The conservation status of this species, according to the International Union for Conservation of Nature, is listed as Least Concern. Their population is on the increase, and they are not facing any great threats except the usage of pesticides, agricultural intensification, and urbanization.

Great Green Bush-Cricket Fun Facts

What do great green bush-crickets look like?

The great green bush-cricket (Tettigonia viridissima) is a large-sized katydid species. They also have long antennae and long wings. These insects have a long body that is usually entirely green in color. Other than that, they have a line of brown rust color that can be seen at the top of the dorsal side of their body. Some insects among them have been seen to possess yellow legs. A female of this species carries a long egg-laying ovipositor around the end of its body. This ovipositor can be about 1 in (3 cm) in length. Due to this length of the ovipositor, the females are usually longer than the males.

Great green bush-crickets are beautiful.

How cute are they?

These crickets are pretty gorgeous, but not everyone will find them cute. Many people are afraid of insects, whether they are harmful or not.

How do they communicate?

Great green bush-crickets communicate by sound. They have an acoustic organ on the knees of their forelegs and they use these to make a 'chirr' sound. Their song is to attract partners. In addition, they have an organ that helps them feel the slightest of vibration and helps them escape before a predator arrives. They also have big eyes that help them see really well.

How big is a great green bush-cricket?

The great green bush-cricket size of 1-2.7 in (3-7 cm) is one of the largest among katydids. An adult male of this species grows up to about 1.4 in (3.6 cm) in length, and an adult female grows up to about 2.7 in (7 cm) in length. They are slightly bigger than Jerusalem crickets, which are about 1.2-2 in (30-50 mm) in size.

How fast can a great green bush-cricket fly?

The exact speed at which these insects fly is not known. However, whenever they get the feeling of danger approaching, they can take a flight with the help of their long wings and travel 328 ft (100 m) at a time.

How much does a great green bush-cricket weigh?

Due to a lack of research, it's not known how much these insects weigh, just like the mole cricket. They are little insects, so it's hard to imagine that they are very heavy at all.

What are the male and female names of the species?

The males and the females of this species have no specific names.

What would you call a baby great green bush-cricket?

A baby great green bush-cricket (Tettigonia viridissima) is called a nymph.

What do they eat?

These insects are predatory in nature. Unlike other herbivore crickets, like Mormon crickets, these crickets and their carnivorous diet can be helpful for agricultural purposes. They feed on aphids, caterpillars, small insects, even sick insects of their own species.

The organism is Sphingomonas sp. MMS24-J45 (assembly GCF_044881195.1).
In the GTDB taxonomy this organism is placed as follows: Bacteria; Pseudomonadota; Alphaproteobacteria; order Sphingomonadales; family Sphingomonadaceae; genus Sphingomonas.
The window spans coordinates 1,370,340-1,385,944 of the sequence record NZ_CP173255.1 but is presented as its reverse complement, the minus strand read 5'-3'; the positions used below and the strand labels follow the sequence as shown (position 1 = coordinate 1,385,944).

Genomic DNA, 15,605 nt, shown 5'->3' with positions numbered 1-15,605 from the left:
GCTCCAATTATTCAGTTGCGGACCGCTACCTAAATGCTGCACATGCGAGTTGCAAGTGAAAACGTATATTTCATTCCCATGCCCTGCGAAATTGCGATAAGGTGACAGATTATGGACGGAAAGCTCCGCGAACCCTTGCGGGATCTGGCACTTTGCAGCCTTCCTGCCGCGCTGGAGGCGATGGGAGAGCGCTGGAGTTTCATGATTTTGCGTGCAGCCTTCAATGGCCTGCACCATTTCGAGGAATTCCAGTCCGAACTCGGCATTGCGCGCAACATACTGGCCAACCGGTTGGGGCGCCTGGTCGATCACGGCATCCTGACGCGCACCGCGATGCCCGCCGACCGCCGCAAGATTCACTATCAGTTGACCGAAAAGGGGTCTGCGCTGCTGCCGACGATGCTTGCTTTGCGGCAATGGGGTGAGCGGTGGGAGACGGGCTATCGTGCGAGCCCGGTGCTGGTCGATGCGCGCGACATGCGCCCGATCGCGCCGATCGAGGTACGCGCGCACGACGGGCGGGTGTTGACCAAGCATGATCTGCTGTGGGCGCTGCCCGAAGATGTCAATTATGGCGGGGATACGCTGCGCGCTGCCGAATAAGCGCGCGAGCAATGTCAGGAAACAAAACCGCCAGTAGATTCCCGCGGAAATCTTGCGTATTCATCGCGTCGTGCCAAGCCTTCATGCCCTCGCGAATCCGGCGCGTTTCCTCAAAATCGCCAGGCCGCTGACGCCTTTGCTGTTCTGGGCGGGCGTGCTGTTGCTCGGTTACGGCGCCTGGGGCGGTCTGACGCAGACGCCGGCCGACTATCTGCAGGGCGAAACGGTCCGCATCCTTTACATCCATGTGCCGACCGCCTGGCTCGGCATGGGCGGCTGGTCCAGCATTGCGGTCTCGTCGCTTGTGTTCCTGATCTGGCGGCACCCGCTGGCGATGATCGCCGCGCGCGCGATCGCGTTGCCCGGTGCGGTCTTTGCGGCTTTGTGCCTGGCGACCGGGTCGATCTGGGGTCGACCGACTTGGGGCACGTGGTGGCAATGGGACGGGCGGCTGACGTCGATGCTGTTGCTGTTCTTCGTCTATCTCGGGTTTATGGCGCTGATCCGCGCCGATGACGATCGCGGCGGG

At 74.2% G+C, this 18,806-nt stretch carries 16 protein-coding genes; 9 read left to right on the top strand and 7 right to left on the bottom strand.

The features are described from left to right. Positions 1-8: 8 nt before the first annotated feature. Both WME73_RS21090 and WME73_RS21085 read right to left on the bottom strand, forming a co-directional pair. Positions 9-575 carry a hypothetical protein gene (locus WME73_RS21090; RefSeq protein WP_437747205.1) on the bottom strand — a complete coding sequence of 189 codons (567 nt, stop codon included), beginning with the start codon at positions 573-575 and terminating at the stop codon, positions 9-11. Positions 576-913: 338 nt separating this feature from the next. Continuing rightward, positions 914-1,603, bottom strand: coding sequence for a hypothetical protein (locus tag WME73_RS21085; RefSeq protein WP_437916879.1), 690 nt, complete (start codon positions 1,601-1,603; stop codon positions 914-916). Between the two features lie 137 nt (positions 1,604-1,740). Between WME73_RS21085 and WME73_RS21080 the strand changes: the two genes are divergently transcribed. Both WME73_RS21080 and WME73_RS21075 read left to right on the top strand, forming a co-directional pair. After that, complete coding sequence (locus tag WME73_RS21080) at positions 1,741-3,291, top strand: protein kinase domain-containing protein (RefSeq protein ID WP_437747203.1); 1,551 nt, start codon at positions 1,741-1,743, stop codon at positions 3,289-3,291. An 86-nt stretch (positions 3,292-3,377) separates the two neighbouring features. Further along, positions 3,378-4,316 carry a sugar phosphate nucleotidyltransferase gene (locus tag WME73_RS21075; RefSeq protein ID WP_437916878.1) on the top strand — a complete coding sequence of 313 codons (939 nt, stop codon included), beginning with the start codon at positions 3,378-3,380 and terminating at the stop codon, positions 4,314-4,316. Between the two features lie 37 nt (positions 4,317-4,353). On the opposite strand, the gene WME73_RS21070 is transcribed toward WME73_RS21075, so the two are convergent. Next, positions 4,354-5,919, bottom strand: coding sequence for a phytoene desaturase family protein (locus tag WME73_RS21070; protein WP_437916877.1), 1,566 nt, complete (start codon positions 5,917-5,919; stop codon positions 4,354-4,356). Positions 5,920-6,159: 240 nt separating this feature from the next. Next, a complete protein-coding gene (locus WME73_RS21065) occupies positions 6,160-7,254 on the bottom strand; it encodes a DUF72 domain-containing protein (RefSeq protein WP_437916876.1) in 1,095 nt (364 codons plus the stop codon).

Are they dangerous?

They are not dangerous at all. However, they pack a painful bite in their strong jaws. They won't bite unless they are threatened, so try not to handle them. Admiring them from a distance is the best option.

Would they make a good pet?

Most crickets, like camel crickets, make good pets. However, keep in mind that they require a very specific environment to survive, similar to their wild habitat.

Did you know...

Birds, frogs, bats, snakes, and other insect eaters prey on great green bush-crickets (Tettigonia viridissima).

These insects can be confused with grasshoppers or locusts. Locusts are a grasshopper species. These locusts or grasshoppers can be distinguished from these crickets by their antennae. All crickets have long antennae, whereas, grasshoppers or locusts have short ones.

How does a bush-cricket camouflage? 

Bush-crickets, like great green bush-crickets (Tettigonia viridissima), are green in color, so they blend easily with plants. This helps them camouflage.

How many eggs do great green bush-crickets lay?

A female great green bush-cricket lays about 600 eggs.

Here at Kidadl, we have carefully created lots of interesting family-friendly animal facts for everyone to discover! Learn more about some other arthropods from our jewel beetle facts or wood tick fun facts pages.

You can even occupy yourself at home by coloring in one of our free printable cricket in a cage coloring pages.

Written By
Moumita Dutta

<p>A content writer and editor with a passion for sports, Moumita has honed her skills in producing compelling match reports and stories about sporting heroes. She holds a degree in Journalism and Mass Communication from the Indian Institute of Social Welfare and Business Management, Calcutta University, alongside a postgraduate diploma in Sports Management.</p>

Read The Disclaimer

Was this article helpful?